Another Greek Health Dilemma: People Getting Hospital Infections

ATHENS – Adding to public health worries during the COVID-19 pandemic, Greek hospitals are seeing patients becoming infected by being there, the government setting up a program trying to curb the problem.

A network of 10 public hospitals will work together to improve procedures to prevent patients from getting so-called hopital-acquired infections (HAIs), comprising teams of experts from different organizations and health facilities

Their task is to find methods to slow HAIs and antimicrobial resistance, as well as procedures for responding to outbreaks more efficiently, said Kathimerini.

Funded by the Stavros Niarchos Foundation, a training program for nurses will be included, as will the development of a monitoring agency that will be responsible for reporting and tracking outbreaks at a national level.

The newly-established Organization for the Quality of Healthcare and the Center for Clinical Epidemiology and Outcomes Research (CLEO) is behind the project, finding that antimicrobial resistance is one of the three greatest threats to human health, while 37,000 people die each year from HAIs.fections in Europe. 

CLEO reported that Every year in Greece, HAIs are responsible for the death of 3,000 people and cost the health care system some 1.2 billion euros ($1.45 billion) and that it is most preventable by simple tasks such as washing hands.

Among the reasons for HAIs, the report said, is that hospitals don't always follow hygiene protocols that should seem to be self-evident in an atmosphere where people are being treated and need to be protected from germs and microbes.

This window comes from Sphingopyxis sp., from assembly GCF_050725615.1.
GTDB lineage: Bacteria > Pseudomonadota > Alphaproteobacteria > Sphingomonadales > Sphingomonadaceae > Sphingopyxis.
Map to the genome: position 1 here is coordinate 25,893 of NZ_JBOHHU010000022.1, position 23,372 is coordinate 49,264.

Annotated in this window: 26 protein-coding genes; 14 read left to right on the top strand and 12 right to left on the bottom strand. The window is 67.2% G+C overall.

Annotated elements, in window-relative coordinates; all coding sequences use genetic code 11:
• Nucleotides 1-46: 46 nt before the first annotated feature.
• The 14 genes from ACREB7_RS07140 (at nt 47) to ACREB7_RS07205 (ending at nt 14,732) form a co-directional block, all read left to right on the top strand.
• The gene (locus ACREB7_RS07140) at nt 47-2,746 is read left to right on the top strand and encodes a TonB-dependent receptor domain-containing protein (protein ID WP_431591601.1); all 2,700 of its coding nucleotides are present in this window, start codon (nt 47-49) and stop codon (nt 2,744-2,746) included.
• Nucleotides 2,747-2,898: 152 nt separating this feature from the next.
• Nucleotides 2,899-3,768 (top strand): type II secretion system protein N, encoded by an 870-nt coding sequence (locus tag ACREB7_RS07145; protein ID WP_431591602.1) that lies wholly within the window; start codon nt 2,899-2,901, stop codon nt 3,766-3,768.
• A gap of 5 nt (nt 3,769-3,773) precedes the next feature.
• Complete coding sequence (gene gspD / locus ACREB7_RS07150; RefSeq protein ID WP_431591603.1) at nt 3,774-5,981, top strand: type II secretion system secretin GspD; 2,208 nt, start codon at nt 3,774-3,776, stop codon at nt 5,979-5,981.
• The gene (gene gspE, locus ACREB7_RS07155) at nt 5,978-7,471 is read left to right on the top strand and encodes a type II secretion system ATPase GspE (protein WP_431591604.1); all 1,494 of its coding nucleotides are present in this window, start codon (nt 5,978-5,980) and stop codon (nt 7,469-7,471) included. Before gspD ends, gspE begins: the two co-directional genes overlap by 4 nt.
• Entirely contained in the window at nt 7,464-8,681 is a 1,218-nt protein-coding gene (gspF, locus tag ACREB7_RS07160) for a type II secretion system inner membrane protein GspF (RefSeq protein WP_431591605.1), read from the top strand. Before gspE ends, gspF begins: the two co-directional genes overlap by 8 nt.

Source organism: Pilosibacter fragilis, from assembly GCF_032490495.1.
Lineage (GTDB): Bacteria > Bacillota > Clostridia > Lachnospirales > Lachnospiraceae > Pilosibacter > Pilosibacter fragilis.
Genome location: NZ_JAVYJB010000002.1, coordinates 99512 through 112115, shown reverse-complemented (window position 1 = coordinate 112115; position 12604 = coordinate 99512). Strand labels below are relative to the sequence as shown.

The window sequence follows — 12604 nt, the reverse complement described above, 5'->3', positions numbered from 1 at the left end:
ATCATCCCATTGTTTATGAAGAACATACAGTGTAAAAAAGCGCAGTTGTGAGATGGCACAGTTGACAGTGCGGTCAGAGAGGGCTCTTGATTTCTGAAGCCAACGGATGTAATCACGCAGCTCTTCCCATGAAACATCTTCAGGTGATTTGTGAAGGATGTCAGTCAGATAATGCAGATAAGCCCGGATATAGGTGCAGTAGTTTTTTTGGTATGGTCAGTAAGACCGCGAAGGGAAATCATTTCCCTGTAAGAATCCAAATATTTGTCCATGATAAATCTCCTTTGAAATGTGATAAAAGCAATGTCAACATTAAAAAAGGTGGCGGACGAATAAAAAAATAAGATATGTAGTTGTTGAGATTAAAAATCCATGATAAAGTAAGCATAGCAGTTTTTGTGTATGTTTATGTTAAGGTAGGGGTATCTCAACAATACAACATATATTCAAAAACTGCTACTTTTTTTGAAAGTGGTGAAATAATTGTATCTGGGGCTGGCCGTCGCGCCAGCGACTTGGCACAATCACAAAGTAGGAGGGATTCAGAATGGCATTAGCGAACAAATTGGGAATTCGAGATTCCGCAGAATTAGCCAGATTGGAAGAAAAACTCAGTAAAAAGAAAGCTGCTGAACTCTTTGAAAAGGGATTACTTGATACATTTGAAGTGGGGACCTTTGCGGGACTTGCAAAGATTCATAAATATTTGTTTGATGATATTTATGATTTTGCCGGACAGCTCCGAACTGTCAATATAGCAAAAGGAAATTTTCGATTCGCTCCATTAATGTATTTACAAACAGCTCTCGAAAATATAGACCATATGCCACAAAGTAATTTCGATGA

“An equally important factor is the use of invasive instruments (urinary catheters, ventilators and central venous catheters,” the group said.

It added that, “The most important factor is the lack of compliance of the healthcare professionals to simple standard practices, such as compliance with hand hygiene practices or with practices concerning the insertion and maintenance of invasive instruments,” such as catheters.

It said that only 33 percent of staff typically wash their hands enough while treating patients and that there isn't enough training on hygiene, leading to the problem continuing endlessly.


ATHENS – Among the most prominent shipowners of their different generations, Dimitris Manios (1952-1995) and Michael J.

Top Stories


A pregnant woman was driving in the HOV lane near Dallas.

General News

NEW YORK – Meropi Kyriacou, the new Principal of The Cathedral School in Manhattan, was honored as The National Herald’s Educator of the Year.


2 Germans, a Spaniard and a Senegalese Killed in Building Collapse in Spain’s Mallorca Island

MADRID (AP) — Spain's National Police on Friday gave details on four people killed when a building housing a bar and restaurant club collapsed on the island of Mallorca.

BOSTON – Crowds flocked to the Greek Festival of the St.

The news about air travel lately hasn't been pleasant.

Beyond the issues in Crete and our own in America, as we wrote in our ‘Analysis’ in last week’s edition, Patriarch Bartholomew has unfortunately ensnared himself in problems with the majority of local Orthodox Churches worldwide, with few exceptions such as those of Greece, Alexandria, and Cyprus, due to the granting of Autocephaly to Ukraine, which has proven to be ill-timed and ill-suited.

RETHYMNO – Domisi Development CEO Stavros Kapetanakis spoke with The National Herald about the Crete-based company that designs and builds detached houses and tourist complexes and about Crete Holiday Home.

Enter your email address to subscribe

Provide your email address to subscribe. For e.g. [email protected]

You may unsubscribe at any time using the link in our newsletter.